Why Did My Stock Just Die?

Your stock just took a nosedive, but don't panic. First, let's see whether it had good reason to fall. Sometimes, panic-fueled drops can create excellent buying opportunities. Here's the latest crop of cratered stocks that could do that:

Stock

CAPS Rating (out of 5)

Friday's Change

Celldex Therapeutics (Nasdaq: CLDX  )

***

(26.2%)

Quiksilver (NYSE: ZQK  )

***

(11.5%)

Avanir Pharmaceuticals (Nasdaq: AVNR  )

**

(7.2%)

Source: wsj.com.

The devil's in the details
On a day when the market rose 1.24%, Friday's declines are big deals. Shares of ski and surf retailer Quiksilver dropped after third-quarter revenues came in lighter than new powder, and currency exchange rates made it look worse. While it was able to beat analysts' earnings expectations, its outlook for the rest of the year was weak, with revenues expected to fall in the mid-teens range compared with a year ago.

That would put the company in the same category as Pacific Sunwear (Nasdaq: PSUN  ) , which has been struggling to turn its operations around. Unlike Zumiez (Nasdaq: ZUMZ  ) , which targets a similar clientele, PacSun posted a 10% decline in same-store sales. Zumiez's comps rose 9%.

The short bet against Quiksilver then might have been well-timed, but it might not be one that can be sustained if currency effects move in the right direction once again.

Investors in Celldex Therapeutics might have wished that only the impact of currency rates had affected the stock. The company tried to put a hopeful spin on the news that Pfizer (NYSE: PFE  ) had canceled its agreement to develop the brain tumor vaccine rindopepimut because it was regaining rights to the drug. But the market realized that Celldex will face a bit of a financial crunch in taking the treatment to phase 3 trials by itself.

Yet this sell-off presents something of an opportunity for investors. Pfizer backed out not because of discouraging results, but because it wasn't a priority for it any longer. Celldex has generated encouraging results in mid-stage studies, which means it ought to have an easier time trying to pick up another partner for the treatment. This seems to be more of a temporary setback for the biotech.

Don't bring me down
Fortunately for Avanir Pharmaceuticals investors, it seems that shares fell not because of a lost partner, but because of something not nearly as dramatic: News that the company was preparing a mixed-shelf offering of $75 million.

This might actually be a positive development for the company. The Food and Drug Administration is set to rule next month on Avanir's drug Zenvia, which targets individuals suffering from uncontrollable bouts of laughing or crying. CAPS member efarev is preparing for a positive decision and Avanir might be, too. If that happens, the stock would rise accordingly, and because shelf registrations give a company two years to sell the shares, there might be a more opportune time to sell them. Yet Avanir has tapped the equity markets before, using sudden price increases in its stock to capitalize on enthusiasm for its drug's potential, and earlier this year CAPS All-Star zzlangerhans figured Avanir would resort to dilution to fund itself.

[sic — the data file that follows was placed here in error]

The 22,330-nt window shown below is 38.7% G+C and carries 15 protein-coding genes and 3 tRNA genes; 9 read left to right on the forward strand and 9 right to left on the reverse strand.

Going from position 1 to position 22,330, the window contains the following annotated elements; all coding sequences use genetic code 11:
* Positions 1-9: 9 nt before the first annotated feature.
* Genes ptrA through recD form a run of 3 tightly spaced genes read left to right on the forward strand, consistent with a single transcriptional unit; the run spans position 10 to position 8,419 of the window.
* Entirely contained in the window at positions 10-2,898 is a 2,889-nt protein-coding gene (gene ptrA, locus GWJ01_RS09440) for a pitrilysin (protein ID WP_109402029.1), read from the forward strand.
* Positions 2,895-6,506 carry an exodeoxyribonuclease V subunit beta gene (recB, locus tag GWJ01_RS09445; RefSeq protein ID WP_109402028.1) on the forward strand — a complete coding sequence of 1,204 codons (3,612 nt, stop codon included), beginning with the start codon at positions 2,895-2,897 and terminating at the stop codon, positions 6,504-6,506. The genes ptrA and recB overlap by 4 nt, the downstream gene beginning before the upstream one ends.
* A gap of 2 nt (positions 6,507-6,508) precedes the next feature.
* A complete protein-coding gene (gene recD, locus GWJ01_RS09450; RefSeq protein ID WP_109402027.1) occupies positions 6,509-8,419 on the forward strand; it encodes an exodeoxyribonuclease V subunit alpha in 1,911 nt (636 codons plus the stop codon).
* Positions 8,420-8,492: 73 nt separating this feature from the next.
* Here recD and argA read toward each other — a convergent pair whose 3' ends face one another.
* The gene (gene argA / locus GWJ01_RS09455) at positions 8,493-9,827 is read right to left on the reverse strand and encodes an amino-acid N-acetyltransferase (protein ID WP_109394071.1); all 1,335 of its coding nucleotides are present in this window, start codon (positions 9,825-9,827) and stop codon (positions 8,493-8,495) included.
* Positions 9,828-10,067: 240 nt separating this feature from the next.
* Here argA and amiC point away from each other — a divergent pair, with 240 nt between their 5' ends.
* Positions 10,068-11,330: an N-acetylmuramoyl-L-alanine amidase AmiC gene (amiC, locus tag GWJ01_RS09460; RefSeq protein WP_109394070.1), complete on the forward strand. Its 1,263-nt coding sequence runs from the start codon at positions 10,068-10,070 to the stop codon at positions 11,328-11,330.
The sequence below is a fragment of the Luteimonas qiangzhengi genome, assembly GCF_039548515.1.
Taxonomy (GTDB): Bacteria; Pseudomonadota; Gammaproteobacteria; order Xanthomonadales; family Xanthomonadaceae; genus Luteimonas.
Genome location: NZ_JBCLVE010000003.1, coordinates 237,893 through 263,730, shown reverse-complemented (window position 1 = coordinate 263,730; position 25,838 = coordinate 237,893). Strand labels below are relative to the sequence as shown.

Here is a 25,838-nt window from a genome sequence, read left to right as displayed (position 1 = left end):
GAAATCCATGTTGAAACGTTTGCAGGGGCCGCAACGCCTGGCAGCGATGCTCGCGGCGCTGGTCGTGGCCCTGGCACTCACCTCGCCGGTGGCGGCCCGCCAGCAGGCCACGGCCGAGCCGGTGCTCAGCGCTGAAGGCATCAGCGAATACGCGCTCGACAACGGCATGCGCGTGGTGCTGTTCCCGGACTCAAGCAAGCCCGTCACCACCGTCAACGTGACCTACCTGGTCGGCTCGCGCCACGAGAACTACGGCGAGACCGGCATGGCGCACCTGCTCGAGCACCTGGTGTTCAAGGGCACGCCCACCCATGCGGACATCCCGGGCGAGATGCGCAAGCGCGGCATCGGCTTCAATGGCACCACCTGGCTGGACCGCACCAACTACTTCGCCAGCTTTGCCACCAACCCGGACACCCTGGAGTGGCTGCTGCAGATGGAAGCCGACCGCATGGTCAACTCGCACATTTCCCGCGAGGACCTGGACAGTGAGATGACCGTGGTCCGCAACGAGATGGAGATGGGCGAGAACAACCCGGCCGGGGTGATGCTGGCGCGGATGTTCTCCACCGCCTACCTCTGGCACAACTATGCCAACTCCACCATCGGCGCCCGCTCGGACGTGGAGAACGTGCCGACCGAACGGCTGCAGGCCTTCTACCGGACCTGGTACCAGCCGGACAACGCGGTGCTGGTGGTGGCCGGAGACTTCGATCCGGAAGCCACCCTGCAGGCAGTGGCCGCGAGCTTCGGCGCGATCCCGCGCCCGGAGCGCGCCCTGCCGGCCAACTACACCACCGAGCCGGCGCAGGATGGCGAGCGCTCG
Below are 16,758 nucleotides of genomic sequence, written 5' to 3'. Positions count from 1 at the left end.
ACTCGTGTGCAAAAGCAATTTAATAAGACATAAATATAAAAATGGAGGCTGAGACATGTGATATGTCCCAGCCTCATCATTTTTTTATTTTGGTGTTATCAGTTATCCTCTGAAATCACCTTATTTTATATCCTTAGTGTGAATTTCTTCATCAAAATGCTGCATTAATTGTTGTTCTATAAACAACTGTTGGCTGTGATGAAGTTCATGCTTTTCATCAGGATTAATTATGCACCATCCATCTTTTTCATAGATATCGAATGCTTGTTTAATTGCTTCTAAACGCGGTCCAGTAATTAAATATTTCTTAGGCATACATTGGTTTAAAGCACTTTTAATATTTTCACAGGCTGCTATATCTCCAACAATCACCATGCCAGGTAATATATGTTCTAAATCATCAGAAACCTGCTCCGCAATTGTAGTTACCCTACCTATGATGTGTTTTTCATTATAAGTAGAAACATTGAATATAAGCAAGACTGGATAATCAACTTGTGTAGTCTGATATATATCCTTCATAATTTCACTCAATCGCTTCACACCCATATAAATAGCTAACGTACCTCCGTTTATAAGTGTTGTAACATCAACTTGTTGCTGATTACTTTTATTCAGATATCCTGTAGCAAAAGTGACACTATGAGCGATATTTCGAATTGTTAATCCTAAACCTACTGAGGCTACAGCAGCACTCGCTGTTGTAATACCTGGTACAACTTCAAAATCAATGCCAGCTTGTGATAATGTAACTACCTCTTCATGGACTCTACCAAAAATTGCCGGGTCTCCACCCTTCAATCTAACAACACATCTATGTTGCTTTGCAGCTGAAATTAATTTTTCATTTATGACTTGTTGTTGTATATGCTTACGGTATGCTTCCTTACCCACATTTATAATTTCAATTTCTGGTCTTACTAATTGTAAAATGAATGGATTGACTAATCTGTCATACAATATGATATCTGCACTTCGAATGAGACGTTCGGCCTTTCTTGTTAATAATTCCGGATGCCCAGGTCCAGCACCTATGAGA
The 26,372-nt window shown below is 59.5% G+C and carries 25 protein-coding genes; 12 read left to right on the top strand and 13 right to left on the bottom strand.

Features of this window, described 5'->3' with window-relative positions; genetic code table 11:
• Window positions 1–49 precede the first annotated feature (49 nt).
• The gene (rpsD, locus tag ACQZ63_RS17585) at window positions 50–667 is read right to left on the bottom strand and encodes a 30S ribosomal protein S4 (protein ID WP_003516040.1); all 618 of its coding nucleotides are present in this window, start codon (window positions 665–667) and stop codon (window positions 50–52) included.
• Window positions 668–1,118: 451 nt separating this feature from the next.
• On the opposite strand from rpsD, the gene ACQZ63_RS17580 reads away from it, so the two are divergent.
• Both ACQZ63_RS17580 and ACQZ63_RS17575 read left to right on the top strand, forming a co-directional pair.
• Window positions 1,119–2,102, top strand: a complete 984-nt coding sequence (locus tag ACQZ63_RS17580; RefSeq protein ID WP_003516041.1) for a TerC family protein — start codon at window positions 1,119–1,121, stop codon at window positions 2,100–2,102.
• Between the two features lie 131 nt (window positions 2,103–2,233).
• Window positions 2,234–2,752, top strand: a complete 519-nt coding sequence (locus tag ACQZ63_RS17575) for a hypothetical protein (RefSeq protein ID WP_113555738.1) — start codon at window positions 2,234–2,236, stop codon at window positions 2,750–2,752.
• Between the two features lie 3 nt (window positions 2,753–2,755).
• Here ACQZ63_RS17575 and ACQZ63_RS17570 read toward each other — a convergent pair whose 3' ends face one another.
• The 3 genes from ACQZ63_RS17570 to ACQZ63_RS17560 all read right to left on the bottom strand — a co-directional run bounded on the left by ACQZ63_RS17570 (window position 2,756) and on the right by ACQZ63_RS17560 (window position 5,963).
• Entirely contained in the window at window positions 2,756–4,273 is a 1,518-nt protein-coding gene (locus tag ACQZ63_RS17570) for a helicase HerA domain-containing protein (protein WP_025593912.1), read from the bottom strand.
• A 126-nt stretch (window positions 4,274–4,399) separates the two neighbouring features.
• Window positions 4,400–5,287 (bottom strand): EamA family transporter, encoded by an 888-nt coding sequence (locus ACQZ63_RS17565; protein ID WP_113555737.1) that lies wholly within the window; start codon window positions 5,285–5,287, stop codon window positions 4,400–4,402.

The positive phase III trial results led to a poorly sustained high of 2.84 and were followed by a nadir of 1.7. This will be a somewhat shaky NDA [New Drug Application] leading to a product with limited commercial potential. And 25M in cash at the end of 2009 indicates the company will not have sufficient liquidity to carry them through the PDUFA [Prescription Drug User Fee Act]. Does anyone want to bet we'll see dilution soon?

Individuals suffering from pseudobulbar effect often have some underlying neurological problem, such as multiple sclerosis or ALS, better known as Lou Gehrig's disease. Avanir has said that Zenvia has shown positive outcomes when used in connection with other drugs treating these illnesses, like paroxetine -- the generic of GlaxoSmithKline's (NYSE: GSK  ) Paxil. So it may want to market the therapy for other illnesses.

Head over to the Avanir Pharmaceuticals CAPS page and let us know what you think.

Ready for a resurrection
Just because your stock has taken a beating doesn't mean it's going to roll over and die. Markets are known for overreacting. A closer look at what has happened to your stock can give you an edge over other investors who just react to the market's lead.

That's why it pays to start your own research on these stocks on Motley Fool CAPS, where you can read a company's financial reports, scrutinize key data and charts, and examine the comments your fellow investors have made. Then you can decide for yourself whether it's ready to come back.

GlaxoSmithKline is a Motley Fool Global Gains recommendation. The Fool owns shares of GlaxoSmithKline. Pfizer is a Motley Fool Inside Value pick and Zumiez is a Motley Fool Hidden Gems selection. Try any of our Foolish newsletter services free for 30 days.

True to its name, The Motley Fool is made up of a motley assortment of writers and analysts, each with a unique perspective; sometimes we agree, sometimes we disagree, but we all believe in the power of learning from each other through our Foolish community. The Motley Fool has a disclosure policy.

Fool contributor Rich Duprey does not have a financial position in any of the stocks mentioned in this article. You can see his holdings. The Fool has a disclosure policy.


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